In this project, kids create a historic web page of their school’s community, researching explorers and significant events from its past.
Carol LaRow, a Google certified teacher and Smithsonian Laureate, is the site administrator. She invites teachers to submit projects that include historic events, explorers, and voyages tied to their local communities. She asks for proposals, links to completed projects, or even just lesson plans. She can even arrange hosting of your class’s projects and lesson if you do not have hosting resources available.
Use Google Tools
You’re asked to include a few Google resources in your projects. Some of the many choices include Search (a natural), Picasa for pictures, Maps, Drive (word processing, spreadsheet, presentations), and Google Earth. The website has links to the broader list.
Another natural tie-in for this community history project is the free version of Timeglider, an interactive timeline that can be embedded in your web page.
LaRow’s website has many examples of projects to help you with ideas for your own class’s community history project.
Historic Sites of Kingston, NY – created by the 4th graders of George Washington Elementary School – is one of my favorite examples of how various online tools have been incorporated into their Google Map tour of historic sites in their town. It provides videos of each site narrated by a student. And it has the elements essential to a project-based learning environment. You can also see what standards the teacher incorporated into the project and her lesson plans.
Google Historical Voyages and Events is an inventive way to incorporate technology into the classroom and engage in project-based learning. It’s also a wonderful opportunity to bring in local experts, such as someone of the local or state historical society. You could ask that the completed project be made available in the society’s online resources, or perhaps those of the local library.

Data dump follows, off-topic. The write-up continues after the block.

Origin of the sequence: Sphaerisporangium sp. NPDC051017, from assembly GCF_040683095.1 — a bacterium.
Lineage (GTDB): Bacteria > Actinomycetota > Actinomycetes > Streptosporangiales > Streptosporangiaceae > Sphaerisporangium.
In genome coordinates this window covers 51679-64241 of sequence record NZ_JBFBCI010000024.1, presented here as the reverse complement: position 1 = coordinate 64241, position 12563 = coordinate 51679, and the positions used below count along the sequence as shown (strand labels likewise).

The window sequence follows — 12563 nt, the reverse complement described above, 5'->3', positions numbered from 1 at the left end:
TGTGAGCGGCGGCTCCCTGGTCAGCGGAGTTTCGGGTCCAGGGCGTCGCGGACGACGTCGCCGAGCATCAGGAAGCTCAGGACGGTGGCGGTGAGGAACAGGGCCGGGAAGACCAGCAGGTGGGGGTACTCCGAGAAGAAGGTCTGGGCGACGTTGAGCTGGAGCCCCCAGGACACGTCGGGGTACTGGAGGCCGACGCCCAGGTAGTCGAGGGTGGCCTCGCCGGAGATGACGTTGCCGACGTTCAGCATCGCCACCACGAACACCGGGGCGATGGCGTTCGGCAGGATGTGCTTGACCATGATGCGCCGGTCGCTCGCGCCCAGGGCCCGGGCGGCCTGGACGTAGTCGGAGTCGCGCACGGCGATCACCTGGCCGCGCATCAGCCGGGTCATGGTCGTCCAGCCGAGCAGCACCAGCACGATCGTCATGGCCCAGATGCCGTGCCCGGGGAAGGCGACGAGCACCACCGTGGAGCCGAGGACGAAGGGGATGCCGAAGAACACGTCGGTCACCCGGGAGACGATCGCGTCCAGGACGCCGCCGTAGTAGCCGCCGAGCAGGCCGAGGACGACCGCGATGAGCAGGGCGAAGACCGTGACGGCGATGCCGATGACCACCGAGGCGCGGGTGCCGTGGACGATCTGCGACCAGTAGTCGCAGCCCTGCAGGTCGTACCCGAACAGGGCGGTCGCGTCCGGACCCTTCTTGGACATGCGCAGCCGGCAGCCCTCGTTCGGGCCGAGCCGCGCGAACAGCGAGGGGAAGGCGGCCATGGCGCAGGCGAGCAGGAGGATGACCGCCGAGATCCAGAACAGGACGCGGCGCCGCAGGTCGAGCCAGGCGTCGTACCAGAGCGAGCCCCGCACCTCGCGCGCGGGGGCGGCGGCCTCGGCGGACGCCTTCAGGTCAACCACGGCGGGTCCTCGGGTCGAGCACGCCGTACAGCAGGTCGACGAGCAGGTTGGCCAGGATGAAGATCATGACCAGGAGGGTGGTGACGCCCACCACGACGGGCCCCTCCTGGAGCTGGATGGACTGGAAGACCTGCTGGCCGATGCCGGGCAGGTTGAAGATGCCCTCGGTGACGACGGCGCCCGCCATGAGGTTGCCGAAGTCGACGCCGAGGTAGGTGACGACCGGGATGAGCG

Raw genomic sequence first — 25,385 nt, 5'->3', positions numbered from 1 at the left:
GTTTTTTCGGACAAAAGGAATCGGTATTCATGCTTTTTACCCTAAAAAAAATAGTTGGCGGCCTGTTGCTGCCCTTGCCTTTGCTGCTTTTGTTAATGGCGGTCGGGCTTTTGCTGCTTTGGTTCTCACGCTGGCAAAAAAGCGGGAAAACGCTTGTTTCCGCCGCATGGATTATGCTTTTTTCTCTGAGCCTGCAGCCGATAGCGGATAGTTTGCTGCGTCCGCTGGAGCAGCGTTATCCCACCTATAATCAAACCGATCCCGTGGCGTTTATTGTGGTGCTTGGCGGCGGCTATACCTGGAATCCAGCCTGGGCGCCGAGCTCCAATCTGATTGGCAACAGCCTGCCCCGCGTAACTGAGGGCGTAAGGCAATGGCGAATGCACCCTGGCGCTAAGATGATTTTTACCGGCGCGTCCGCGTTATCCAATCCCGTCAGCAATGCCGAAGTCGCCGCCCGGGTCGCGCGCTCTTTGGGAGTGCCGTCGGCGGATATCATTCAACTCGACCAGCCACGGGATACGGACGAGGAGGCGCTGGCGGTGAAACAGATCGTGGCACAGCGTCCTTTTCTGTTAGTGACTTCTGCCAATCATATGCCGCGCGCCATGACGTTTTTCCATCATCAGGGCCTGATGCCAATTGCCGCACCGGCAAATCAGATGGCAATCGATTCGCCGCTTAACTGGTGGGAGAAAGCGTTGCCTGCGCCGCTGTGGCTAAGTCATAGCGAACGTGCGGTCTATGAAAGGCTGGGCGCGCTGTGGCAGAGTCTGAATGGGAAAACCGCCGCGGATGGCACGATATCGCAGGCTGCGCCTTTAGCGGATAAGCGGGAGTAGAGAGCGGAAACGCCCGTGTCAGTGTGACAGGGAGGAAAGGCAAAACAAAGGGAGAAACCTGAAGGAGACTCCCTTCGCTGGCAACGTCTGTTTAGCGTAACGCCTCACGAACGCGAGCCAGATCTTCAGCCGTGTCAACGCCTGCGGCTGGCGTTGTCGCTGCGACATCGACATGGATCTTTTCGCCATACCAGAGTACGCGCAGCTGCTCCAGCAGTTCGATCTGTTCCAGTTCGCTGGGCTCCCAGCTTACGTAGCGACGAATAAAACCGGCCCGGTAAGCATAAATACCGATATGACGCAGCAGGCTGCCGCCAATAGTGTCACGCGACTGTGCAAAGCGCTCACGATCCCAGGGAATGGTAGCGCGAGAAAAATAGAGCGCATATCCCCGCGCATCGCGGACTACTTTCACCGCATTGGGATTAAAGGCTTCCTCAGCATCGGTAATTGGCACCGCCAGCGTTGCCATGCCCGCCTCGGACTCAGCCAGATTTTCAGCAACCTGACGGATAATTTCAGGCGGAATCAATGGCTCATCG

My name is Carol LaRow. I’m the site administrator for “Google Historical Voyages and Events.” I’d like to thank you for your kind words. I found out about your review of our site from Elaine Habernig, one of the tech integrators from Kingston Schools, the school you mention. The 4th graders in Kingston were thrilled to see your review of their project. What a great thing for the students – to see a comment about their project on the WEB. You sure helped show them what an “authentic audience” is.
In fact, that’s really the goal of the site – to showcase what teachers and students are doing, to publish student work for authentic audiences, to encourage them to take pride in their work. I have made an effort to post lesson materials so other educators can replicate the projects.
The site has gone global, something I never expected. We have schools from around the World and across the United States. There are no advertisements on the page, and it’s FREE. As I write this, the site has had 23,500 visitors.
We also have resources for teachers at the bottom, with links for social studies projects. And, we have educational non-profit organizations on the site.
I also invite you to take a look at the historical literature project on the novel, My Brother Sam is Dead. It’s a complete unit, and teachers can download it. The discussion questions were written by my 7th graders. (There are no recall questions, only dicussion questions). We use Google Earth to take the students where the characters walked and the battles took place. I have been fortunate to have a Google SuperModeler, Ron Hall, add 3D models to our project, and an historian in CT, Brent Colley, do a companion guide to the novel. Our next project will be The Midnight Ride of Paul Revere.
Again, thank you for recognizing this site and the work the teachers and students around the World are doing. I think this is so important for the students to see. I am going to pass your site onto the schools that took part in the project. By the way, the students in Kingston were invited to one of the museums they wrote about for their end-of-year picnic. Another school, D.H. Brown M.S.in Madison, CT, was recognized by CECA (CT Educators Computer Assoc_ at a tech expo for their project on the site. They met their state senator. Another school in Norton, MA (J.C. Solomonese Elem School, was able to get a grant for Flip Cameras by being part of this project.)
We invite others to join the project. All are welcome.
May 18, 2011